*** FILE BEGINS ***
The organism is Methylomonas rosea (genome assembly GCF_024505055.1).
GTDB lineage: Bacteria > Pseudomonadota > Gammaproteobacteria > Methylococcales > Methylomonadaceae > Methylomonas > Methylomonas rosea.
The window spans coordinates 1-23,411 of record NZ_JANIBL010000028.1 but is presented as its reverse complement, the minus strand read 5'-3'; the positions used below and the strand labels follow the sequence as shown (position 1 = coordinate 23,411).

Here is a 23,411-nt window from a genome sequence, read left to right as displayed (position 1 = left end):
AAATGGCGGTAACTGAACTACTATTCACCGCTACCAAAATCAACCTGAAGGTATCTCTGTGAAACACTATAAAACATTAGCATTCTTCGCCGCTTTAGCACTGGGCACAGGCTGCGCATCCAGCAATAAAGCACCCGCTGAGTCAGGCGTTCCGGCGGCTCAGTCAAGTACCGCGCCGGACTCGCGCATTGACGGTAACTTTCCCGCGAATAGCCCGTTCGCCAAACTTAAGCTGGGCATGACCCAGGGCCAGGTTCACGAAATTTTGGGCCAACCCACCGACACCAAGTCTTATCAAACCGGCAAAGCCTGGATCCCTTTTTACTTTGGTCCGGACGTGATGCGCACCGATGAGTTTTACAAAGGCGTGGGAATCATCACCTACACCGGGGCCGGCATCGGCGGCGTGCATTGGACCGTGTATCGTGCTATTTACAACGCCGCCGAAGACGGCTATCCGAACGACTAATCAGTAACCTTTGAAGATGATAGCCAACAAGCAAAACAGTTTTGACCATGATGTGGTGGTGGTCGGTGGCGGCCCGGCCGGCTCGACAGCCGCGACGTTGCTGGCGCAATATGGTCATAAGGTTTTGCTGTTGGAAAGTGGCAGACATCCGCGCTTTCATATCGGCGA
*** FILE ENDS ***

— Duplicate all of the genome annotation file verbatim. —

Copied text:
The organism is Methylomonas rosea (genome assembly GCF_024505055.1).
GTDB lineage: Bacteria > Pseudomonadota > Gammaproteobacteria > Methylococcales > Methylomonadaceae > Methylomonas > Methylomonas rosea.
The window spans coordinates 1-23,411 of record NZ_JANIBL010000028.1 but is presented as its reverse complement, the minus strand read 5'-3'; the positions used below and the strand labels follow the sequence as shown (position 1 = coordinate 23,411).

Here is a 23,411-nt window from a genome sequence, read left to right as displayed (position 1 = left end):
AAATGGCGGTAACTGAACTACTATTCACCGCTACCAAAATCAACCTGAAGGTATCTCTGTGAAACACTATAAAACATTAGCATTCTTCGCCGCTTTAGCACTGGGCACAGGCTGCGCATCCAGCAATAAAGCACCCGCTGAGTCAGGCGTTCCGGCGGCTCAGTCAAGTACCGCGCCGGACTCGCGCATTGACGGTAACTTTCCCGCGAATAGCCCGTTCGCCAAACTTAAGCTGGGCATGACCCAGGGCCAGGTTCACGAAATTTTGGGCCAACCCACCGACACCAAGTCTTATCAAACCGGCAAAGCCTGGATCCCTTTTTACTTTGGTCCGGACGTGATGCGCACCGATGAGTTTTACAAAGGCGTGGGAATCATCACCTACACCGGGGCCGGCATCGGCGGCGTGCATTGGACCGTGTATCGTGCTATTTACAACGCCGCCGAAGACGGCTATCCGAACGACTAATCAGTAACCTTTGAAGATGATAGCCAACAAGCAAAACAGTTTTGACCATGATGTGGTGGTGGTCGGTGGCGGCCCGGCCGGCTCGACAGCCGCGACGTTGCTGGCGCAATATGGTCATAAGGTTTTGCTGTTGGAAAGTGGCAGACATCCGCGCTTTCATATCGGCGA